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The symptoms of a shoulder bursitis

Impingement, or subacromial conflict, is a painful pinching of the rotator cuff, and the bursa covering it, that occurs during large movements of the shoulder when there is compression by overlying bony structures (the acromion and/or distal clavicle).
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The symptoms of a shoulder bursitis

Impingement, or subacromial conflict, is a painful pinching of the rotator cuff, and the bursa covering it, that occurs during large movements of the shoulder when there is compression by overlying bony structures (the acromion and/or distal clavicle).
Contact us to make an appointment

The symptoms of a shoulder bursitis

Impingement, or subacromial conflict, is a painful pinching of the rotator cuff, and the bursa covering it, that occurs during large movements of the shoulder when there is compression by overlying bony structures (the acromion and/or distal clavicle).

This phenomenon occurs mainly in people who have bone spurs on the anterior part of the acromion (type II or III acromion) or on the distal clavicle (for example, in osteoarthritis). These bone spurs are either structural (genetic) or develop gradually with age, often after age 40. Impingement is fairly rare in people under 30, when it is usually due to a glenohumeral joint instability problem known as ligament hyperlaxity.

A bit of anatomy

A tendon is a whitish structure that attaches muscle to bone. When the muscle contracts, it causes the bone to move or, alternatively, works with another muscle called an “antagonist” to stabilize the bone.

The rotator cuff is formed by the tendons of four muscles that attach to the scapula. The four muscles are the subscapularis (at the front of the shoulder, rotates the arm internally), the supraspinatus (on the top part of the scapula, moves the arm up and away from the body), the infraspinatus and the teres minor (on the posterior part of the scapula, rotates the arm externally). The combined action of these four muscles keeps the head of the humerus centred in the glenoid (i.e., the arm in front of the scapula) to allow the different power muscles, such as the deltoid, pectoralis major and latissimus dorsi, to move the arm with strength and power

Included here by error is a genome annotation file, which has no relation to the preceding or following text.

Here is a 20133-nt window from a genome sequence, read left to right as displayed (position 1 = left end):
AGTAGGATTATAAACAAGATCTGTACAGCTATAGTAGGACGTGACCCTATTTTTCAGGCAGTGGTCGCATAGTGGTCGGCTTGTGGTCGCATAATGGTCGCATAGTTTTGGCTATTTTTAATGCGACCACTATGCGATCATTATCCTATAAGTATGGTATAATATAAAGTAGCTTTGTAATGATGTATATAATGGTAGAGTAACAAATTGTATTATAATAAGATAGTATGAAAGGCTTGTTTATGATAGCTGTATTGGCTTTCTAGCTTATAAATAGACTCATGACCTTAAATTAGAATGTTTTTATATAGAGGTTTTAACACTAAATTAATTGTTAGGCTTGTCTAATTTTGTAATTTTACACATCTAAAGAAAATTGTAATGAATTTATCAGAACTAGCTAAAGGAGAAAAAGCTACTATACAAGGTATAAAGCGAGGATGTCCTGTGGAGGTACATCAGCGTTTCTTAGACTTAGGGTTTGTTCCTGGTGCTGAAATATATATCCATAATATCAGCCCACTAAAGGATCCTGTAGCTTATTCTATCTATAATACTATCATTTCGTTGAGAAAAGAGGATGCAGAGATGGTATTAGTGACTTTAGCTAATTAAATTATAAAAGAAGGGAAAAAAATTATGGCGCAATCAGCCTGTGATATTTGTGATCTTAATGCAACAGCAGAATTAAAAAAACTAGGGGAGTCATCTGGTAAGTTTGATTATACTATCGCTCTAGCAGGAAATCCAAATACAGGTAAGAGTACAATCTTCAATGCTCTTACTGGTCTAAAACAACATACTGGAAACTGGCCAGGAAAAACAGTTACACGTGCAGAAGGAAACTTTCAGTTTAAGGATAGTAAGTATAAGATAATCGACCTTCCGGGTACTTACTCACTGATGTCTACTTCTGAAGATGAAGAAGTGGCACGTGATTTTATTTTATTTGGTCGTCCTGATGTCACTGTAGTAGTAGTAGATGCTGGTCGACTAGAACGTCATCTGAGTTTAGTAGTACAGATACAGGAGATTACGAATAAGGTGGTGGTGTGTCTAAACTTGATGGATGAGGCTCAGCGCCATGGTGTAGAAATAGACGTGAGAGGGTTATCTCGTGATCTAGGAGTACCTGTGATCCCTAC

The rotator cuff forms a covering around the humeral head. It lies under a bony mass made up of the distal clavicle and the acromion (an extension of the scapula). A thin layer of tissue called the bursa acts as a “cushion” that permits smooth gliding between the cuff and these bony structures.

What are the most common causes?

Since a healthy tendon is an extremely strong structure, tears occur in tendons that probably already show some degeneration.

  • Compression can occur when the arm is fully or repeatedly elevated to the front or the side (abduction) in combination with certain rotation movements.
  • These situations can occur at work or when practising certain sports.
  • Impingement can also occur at night, especially when lying on the stomach.

What are the symptoms?

Pain at night may wake a person up, and the lack of restorative sleep can cause chronic ill-humour.

When impingement occurs over a long period of time, it can cause inflammation of the rotator cuff or the bursa covering it (bursitis, peritendinitis). It can also cause gradual abrasion of the rotator cuff that will degenerate to a tear of partial or full thickness. At that point, it has become a destructive friction caused by an abnormal pressure point, a little like having a pebble in your shoe.

How is it diagnosed?

The bony morphology can be seen on certain X-ray profile views. But since impingement is a mechanical phenomenon related to movement, it can only be diagnosed following an appropriate physical examination that reproduces the movement causing the impingement (which will also rule out the possibility of adhesive capsulitis, often missed) or by dynamic ultrasound imaging. A classification (grade 1 to 3) of impingement, seen through active ultrasound, was developed a few years ago by myself and a team of radiologists in Montreal and is now commonly used worldwide.

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Five months after my operation, despite the severity of my wound, I am again able to ride a bike without difficulty or pain. I had an impeccable and attentive follow-up from Dr. Beauchamp. Thank you!

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A few client testimonials

Don’t just take our word for it: read on to see what our patients have to say!

« Dr. Beauchamp reconstructed almost my entire shoulder after I fell from a 10-foot ladder. Just six months later, I was able to do work on my properties without any pain whatsoever. Thank you, Dr. Marc, for everything you’ve done! »

« I had a surgical procedure done on my left shoulder. My recovery was remarkable and I am a very happy man. I would recommend Dr. Marc Beauchamp without hesitation; his excellence has no price! »

« Dr. Beauchamp operated on my son to repair a torn shoulder ligament. After 18 months and all of the physical contact to which a 17-year-old hockey player can subject a shoulder, we can confirm that the operation was a complete success! »